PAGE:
Indians love fairs and fairs and festivals, and all the fanfare that accompanies them.
But a fair held exclusively for ghosts!!
Yes, you heard it right.
Betul, a small nondescript village in the Malajpur district of Madhya Pradesh holds an annual fair where people come from far and wide to get rid of the evil spirits possessing them.
This fair which begins on the Paush Purnima every year continues till Basant Panchmi. This annual ritual, which has been going on for nearly 250 years now, is meant to be a tribute to Sant Guru Deoji. The aforesaid saint was supposedly a man with mysterious superpowers who lived in that area in the early 18th century and could turn sand to sugar or clay to gur(jaggery) merely by looking at it, restore blind men’s eyesight and even produce tons of grain out of nowhere during times of drought. A memorial was built to immortalize this great man after he died and an annual fair has been held ever since in the month of February.
A priest at this temple told the Times of India team that the devotees come from as far as Andhra Pradesh to seek the saint’s blessing to get better. He also disclosed that a greater percentage of those coming to pay obeisance at the shrine are women. Probably an indicator of the fact that mental disorders, particularly among the women folk, in our country are usually ignored by their family members, as a result of which they are not left with many options except running from one such shrine to another in the hope of getting cured miraculously.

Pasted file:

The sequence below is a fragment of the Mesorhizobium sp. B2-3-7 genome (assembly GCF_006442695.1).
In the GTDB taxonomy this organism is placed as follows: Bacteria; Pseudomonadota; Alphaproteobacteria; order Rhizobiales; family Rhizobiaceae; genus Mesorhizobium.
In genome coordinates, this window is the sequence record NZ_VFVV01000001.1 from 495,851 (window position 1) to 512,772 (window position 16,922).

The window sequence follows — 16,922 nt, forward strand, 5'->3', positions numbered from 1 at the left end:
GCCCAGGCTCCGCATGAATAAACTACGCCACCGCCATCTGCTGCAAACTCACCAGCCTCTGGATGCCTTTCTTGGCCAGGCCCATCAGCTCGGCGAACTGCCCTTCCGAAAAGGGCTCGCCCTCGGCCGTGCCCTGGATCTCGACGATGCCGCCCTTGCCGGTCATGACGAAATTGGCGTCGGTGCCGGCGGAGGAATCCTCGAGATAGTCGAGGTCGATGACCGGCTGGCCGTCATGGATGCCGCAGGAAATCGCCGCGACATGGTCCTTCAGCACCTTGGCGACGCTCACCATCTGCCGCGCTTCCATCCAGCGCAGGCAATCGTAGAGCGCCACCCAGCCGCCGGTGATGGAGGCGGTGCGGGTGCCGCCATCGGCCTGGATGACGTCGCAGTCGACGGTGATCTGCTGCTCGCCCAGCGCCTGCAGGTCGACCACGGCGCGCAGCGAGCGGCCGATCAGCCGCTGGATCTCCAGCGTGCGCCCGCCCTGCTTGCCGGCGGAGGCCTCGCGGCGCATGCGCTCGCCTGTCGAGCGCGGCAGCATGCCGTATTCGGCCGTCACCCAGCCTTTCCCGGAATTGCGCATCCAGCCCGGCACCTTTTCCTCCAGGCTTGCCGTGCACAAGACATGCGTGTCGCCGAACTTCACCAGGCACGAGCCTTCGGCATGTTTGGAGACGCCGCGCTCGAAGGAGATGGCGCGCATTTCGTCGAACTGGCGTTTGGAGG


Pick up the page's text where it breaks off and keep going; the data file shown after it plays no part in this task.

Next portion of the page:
The Procedure of Getting Rid of The Evil Spirits
An ‘aarti’ or a prayer is offered to the presiding deity every evening. As the prayers are offered, the ‘normal’ people perform a ‘parikrama’ around the sanctum sanctorum in the clockwise direction while those who are possessed by evil spirits walk in the opposite direction.
The possessed people are made to appear in front of the deity amidst frantic and loud cries hailing the late Sant Guru Deoji while the priests sprinkle holy water over them and chant hymns to invoke the blessings of the almighty.
Amidst much hysteria, shrieking and melodrama, hundreds (if not thousands) of people claim to have got rid of the evil spirits that had entered their bodies during the fair. Thereafter, they offer jaggery to the local deity to appease him.
The educated people among the local population and the leading Parliamentarians of the area have been trying to create an awareness among the people to shun such practices and to seek medical help to redress their mental disorders. Several awareness camps are organized in the vicinity of the temple every year.
How long the normal people will take to realize the futility behind such centuries old customs and rituals is any one’s guess!